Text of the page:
THE Bishop of Chester has described as 'nonsense' a newspaper article which claimed a report he was consulted on condones the use of force to protect religious freedoms.
The Sunday Telegraph article claims the report, Faith and Nation, presents the prospect of civil unrest or 'violent revolution' in the face of continuing curtailments on religious freedoms.
The 171-page independent commission's report to the Evangelical Alliance, which represents more than a million Christians, aims to use Christian understanding to address current social, political and cultural challenges.
A section of the report, named Christians and Civil Disobedience, assesses whether it is ever justifiable to resist the state.
It questions how to react when freedoms are impinged upon: 'Societies and governments may be corrupted by power and the desire for domination which, as history confirms, often results in coercion, sometimes with violence.
'Christians are commanded in scripture to resist forces of evil. So does this confer a mandate for civil disobedience? And if so, to what extent?' However, it also states that there is 'an honourable and influential history of Christian pacifism', and adds 'Christians have generally been supporters of the status quo.'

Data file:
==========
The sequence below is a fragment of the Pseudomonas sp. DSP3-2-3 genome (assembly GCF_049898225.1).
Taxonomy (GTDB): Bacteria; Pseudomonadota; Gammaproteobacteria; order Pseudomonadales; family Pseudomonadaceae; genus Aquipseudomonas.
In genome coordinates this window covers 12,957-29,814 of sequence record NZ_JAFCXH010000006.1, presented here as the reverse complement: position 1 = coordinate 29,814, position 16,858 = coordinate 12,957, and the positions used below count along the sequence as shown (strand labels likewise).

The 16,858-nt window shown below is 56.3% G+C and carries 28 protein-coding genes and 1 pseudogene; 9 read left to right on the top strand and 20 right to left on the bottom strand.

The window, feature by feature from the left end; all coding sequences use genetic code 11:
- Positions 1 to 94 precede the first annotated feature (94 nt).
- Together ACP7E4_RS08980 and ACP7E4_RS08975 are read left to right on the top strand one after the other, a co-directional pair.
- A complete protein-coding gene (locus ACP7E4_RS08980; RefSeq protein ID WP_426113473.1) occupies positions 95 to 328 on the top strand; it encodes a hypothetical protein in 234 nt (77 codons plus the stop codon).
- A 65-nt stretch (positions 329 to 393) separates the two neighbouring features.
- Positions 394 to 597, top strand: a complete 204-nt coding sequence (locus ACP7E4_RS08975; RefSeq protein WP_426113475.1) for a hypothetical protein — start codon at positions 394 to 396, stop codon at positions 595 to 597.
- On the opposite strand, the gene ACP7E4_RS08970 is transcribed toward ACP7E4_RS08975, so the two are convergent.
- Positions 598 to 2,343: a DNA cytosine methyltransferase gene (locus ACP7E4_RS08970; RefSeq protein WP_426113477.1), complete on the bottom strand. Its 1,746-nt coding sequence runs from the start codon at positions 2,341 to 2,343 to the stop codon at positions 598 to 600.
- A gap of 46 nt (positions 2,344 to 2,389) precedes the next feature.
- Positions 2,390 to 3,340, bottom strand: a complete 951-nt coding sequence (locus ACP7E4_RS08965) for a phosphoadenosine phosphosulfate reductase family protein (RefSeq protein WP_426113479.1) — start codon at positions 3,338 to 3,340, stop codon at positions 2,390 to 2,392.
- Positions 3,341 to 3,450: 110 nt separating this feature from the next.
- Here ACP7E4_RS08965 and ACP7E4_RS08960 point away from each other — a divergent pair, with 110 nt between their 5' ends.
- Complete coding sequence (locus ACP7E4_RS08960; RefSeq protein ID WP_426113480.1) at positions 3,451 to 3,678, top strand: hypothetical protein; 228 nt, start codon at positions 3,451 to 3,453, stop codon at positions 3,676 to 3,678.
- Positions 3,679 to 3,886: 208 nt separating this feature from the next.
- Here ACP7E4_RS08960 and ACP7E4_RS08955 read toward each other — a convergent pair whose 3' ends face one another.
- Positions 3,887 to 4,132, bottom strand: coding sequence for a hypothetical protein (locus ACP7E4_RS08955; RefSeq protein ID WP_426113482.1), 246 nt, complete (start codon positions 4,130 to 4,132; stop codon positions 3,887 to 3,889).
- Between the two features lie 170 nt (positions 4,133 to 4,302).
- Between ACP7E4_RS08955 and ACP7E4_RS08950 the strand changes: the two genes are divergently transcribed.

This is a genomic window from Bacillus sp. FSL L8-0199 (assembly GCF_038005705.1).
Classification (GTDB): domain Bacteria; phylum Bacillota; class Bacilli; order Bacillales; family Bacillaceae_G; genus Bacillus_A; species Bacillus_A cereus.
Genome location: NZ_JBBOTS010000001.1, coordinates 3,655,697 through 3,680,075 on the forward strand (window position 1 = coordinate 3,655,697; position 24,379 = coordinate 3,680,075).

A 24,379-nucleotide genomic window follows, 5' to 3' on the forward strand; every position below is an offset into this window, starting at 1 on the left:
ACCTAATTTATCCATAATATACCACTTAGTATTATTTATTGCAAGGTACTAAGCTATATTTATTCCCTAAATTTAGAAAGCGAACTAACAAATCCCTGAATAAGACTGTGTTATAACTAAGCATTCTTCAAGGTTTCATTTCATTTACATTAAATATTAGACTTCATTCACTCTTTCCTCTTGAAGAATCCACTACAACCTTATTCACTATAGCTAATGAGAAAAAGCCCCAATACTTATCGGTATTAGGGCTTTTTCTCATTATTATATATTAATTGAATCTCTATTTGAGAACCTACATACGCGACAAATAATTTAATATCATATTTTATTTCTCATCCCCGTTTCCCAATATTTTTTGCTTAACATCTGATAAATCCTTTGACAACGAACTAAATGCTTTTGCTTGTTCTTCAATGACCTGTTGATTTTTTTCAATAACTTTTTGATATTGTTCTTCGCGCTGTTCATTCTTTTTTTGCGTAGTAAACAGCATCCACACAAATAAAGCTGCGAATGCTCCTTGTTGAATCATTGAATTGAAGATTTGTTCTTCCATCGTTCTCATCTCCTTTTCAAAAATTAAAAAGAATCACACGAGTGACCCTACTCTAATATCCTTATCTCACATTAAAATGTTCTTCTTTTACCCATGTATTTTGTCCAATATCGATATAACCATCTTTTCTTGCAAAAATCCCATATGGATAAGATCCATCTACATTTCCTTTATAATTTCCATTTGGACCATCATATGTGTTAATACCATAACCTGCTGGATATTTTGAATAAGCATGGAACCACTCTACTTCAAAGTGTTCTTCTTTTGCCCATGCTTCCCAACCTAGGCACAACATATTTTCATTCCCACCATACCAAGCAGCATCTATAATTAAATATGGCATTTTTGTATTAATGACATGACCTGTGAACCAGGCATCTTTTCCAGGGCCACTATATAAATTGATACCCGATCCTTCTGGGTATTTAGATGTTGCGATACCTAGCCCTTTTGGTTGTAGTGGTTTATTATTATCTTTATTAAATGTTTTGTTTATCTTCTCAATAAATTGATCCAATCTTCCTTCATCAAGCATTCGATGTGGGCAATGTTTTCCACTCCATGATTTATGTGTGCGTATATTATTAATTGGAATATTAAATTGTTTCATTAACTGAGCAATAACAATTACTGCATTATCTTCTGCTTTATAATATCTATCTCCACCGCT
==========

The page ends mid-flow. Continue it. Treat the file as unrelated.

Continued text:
The report proclaims restrictions on religious liberty are of serious concern, especially in the face of Government proposals such as banning religious hatred and outlawing saying Grace in publicly funded institutions.
The Evangelical Alliance say the report has been misrepresented.
Don Roberts, head of public affairs said: 'This section of the document is written in an historical context and assesses how protest has happened through the ages.
'Quotes in the Sunday Telegraph have been taken out of this context and therefore misrepresent what the report says.' A spokesman for the Bishop of Chester said: 'Bishop Peter had a partial role as a consultant to the Evangelical Alliance's report, Faith and Nation, particularly with regard to the role of the established Church.
'Having read the full report, the Bishop regards the Sunday Telegraph's account of it as complete nonsense.'